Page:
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Give me an eau... but don't make it on tap

We Irish drink 120 million litres of bottled water a year but is there any difference between expensive brand names and the piped drinking water in our homes? Myles McWeeney puts them to the test

Ireland is a country renowned for its heavy rainfall yet it seems that our thirst for expensive bottled water is unquenchable. Despite the fact that safe drinking water is pumped into every household in the country for free, many of us are prepared to pay serious money to buy the bottled version.

According to the latest figures, sales of bottled water in Ireland have risen to more than 120 million litres per year. In Britain annual bottled water sales are huge too, exceeding £1 billion (?1.45 billion), a 70-fold increase on 20 years ago. The reason for this growth, according to a recent paper written by two psychiatrists, is that people are driven to buy bottled water by a fear of modern life.

Advertisers - and most labels - promise a "pure" product from an "unspoiled" source. Many pledge that it will restore energy and improve health. One brand, Blue Water, claims to have had "negative memories" removed and replace with "beneficial energy patterns". It costs more than ?20 a litre and is available in Brown Thomas. And we're supposed to drink two litres of water a day to keep healthy!

But according to Professor Keith Petrie of the University of Auckland, New Zealand, and Professor Simon Wessely of the Institute of Psychiatry at Guy's Kings and St Thomas' School of Medicine in London, the boom in bottled water is driven by public mistrust.

In an article in the British Medical Journal the two academics say that the marketing of bottled water exploits our worries about health in the modern world. "Bottled water is the natural antidote to chemicals and technologies full of risk and hazard - genetically engineered food, radiation, harmful medication and sinister viruses."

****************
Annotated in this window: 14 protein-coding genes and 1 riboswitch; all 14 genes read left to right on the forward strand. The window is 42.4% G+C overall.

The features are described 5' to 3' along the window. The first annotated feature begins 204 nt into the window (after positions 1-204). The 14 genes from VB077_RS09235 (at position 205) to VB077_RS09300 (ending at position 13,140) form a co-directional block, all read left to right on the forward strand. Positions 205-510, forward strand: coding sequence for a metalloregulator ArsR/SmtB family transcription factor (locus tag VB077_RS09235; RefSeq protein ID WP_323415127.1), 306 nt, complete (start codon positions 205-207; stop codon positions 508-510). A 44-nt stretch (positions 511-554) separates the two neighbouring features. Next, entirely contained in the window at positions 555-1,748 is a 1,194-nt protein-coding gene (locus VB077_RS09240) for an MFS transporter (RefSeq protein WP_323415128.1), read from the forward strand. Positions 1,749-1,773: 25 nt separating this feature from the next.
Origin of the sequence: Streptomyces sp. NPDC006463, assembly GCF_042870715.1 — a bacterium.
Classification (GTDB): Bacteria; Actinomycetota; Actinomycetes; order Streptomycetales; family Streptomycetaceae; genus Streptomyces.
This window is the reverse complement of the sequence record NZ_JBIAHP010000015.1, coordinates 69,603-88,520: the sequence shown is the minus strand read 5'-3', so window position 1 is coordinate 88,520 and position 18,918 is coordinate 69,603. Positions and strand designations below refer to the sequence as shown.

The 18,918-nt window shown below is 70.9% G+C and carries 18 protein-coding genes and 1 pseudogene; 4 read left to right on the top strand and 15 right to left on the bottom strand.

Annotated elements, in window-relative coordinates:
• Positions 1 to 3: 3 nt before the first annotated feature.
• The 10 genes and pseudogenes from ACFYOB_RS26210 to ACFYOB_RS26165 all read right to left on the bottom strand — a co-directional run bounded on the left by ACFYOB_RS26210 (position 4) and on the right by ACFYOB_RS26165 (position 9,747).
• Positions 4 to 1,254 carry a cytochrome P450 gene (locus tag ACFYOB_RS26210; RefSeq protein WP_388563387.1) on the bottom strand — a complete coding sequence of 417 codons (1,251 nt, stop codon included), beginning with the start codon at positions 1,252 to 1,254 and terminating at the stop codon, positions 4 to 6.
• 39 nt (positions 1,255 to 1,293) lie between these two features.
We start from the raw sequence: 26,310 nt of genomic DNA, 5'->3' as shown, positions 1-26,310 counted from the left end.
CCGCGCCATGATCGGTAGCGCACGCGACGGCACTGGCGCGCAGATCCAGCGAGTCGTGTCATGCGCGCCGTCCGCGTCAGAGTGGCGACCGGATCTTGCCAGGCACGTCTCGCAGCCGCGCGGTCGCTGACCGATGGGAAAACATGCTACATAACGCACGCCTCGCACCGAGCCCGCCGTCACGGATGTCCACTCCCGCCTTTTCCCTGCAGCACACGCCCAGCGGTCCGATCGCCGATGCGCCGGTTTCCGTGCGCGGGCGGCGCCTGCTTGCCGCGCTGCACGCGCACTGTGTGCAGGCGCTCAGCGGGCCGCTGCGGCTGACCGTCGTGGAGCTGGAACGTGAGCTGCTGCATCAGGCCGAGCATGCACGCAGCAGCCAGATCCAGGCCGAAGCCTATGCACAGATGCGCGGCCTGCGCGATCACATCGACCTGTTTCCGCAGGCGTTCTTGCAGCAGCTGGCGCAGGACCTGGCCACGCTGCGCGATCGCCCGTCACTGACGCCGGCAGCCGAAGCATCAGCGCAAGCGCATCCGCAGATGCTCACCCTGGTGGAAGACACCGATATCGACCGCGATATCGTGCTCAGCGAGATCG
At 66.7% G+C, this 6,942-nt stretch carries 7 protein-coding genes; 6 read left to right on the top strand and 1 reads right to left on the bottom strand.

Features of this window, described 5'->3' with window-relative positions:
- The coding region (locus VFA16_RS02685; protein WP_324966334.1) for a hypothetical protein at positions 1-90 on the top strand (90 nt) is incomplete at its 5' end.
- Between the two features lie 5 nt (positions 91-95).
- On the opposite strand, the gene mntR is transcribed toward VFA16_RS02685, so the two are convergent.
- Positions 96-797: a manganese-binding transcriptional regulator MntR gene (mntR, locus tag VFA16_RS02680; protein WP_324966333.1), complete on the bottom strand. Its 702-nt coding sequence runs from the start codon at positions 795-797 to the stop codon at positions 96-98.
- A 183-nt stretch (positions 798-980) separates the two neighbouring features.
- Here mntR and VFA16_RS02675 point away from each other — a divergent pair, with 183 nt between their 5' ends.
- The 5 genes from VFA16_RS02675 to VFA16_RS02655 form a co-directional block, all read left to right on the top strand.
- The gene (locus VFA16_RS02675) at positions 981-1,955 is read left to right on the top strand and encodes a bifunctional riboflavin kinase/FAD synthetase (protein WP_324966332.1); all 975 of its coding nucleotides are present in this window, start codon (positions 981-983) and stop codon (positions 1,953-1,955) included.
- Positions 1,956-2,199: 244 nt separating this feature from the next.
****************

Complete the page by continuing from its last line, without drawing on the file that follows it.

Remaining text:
In 1981 when Geoff Read launched the Ballygowan brand of bottled water in Ireland, many people predicted the venture would be a failure. But he was the right man in the right place at the right time and now Ballygowan, after a series of ownership changes, is the market leader and enjoys success on the export market. Today there are dozens and dozens of bottled water brands on sale here.

"Water is now everywhere. It has become a modern fashion and health accessory as ubiquitous as the mobile phone. Students have bottles in their bags or in front of them during lectures, people are jogging with water and office workers have bottles within easy reach. The rise of water as a health product is underpinned by people's worries about modern life," the professors say.

The latest market tactic is, if you'll excuse the expression, to muddy the purity of the product with very special additives that transform bottles of plain old CO2 into "aquaceuticals" which are bought and consumed for their healing powers. Nestle's Contrex bottled water contains traces of calcium and magnesium that are claimed to cut weight, eliminate toxins and reduce fatigue. Lakeland Willow Spring contains natural trace Salicin, the active ingredient in aspirin, and Fiji water contains silica, a beauty supplement said to be important for skin and hair. Volvic's producers claim their water provides "a unique invigorating contact with nature itself" while Kabbalah Mountain Spring Water's makers swear it's a living water that can absord harmful radiation from drinkers. Madonna swears by it, so that's OK.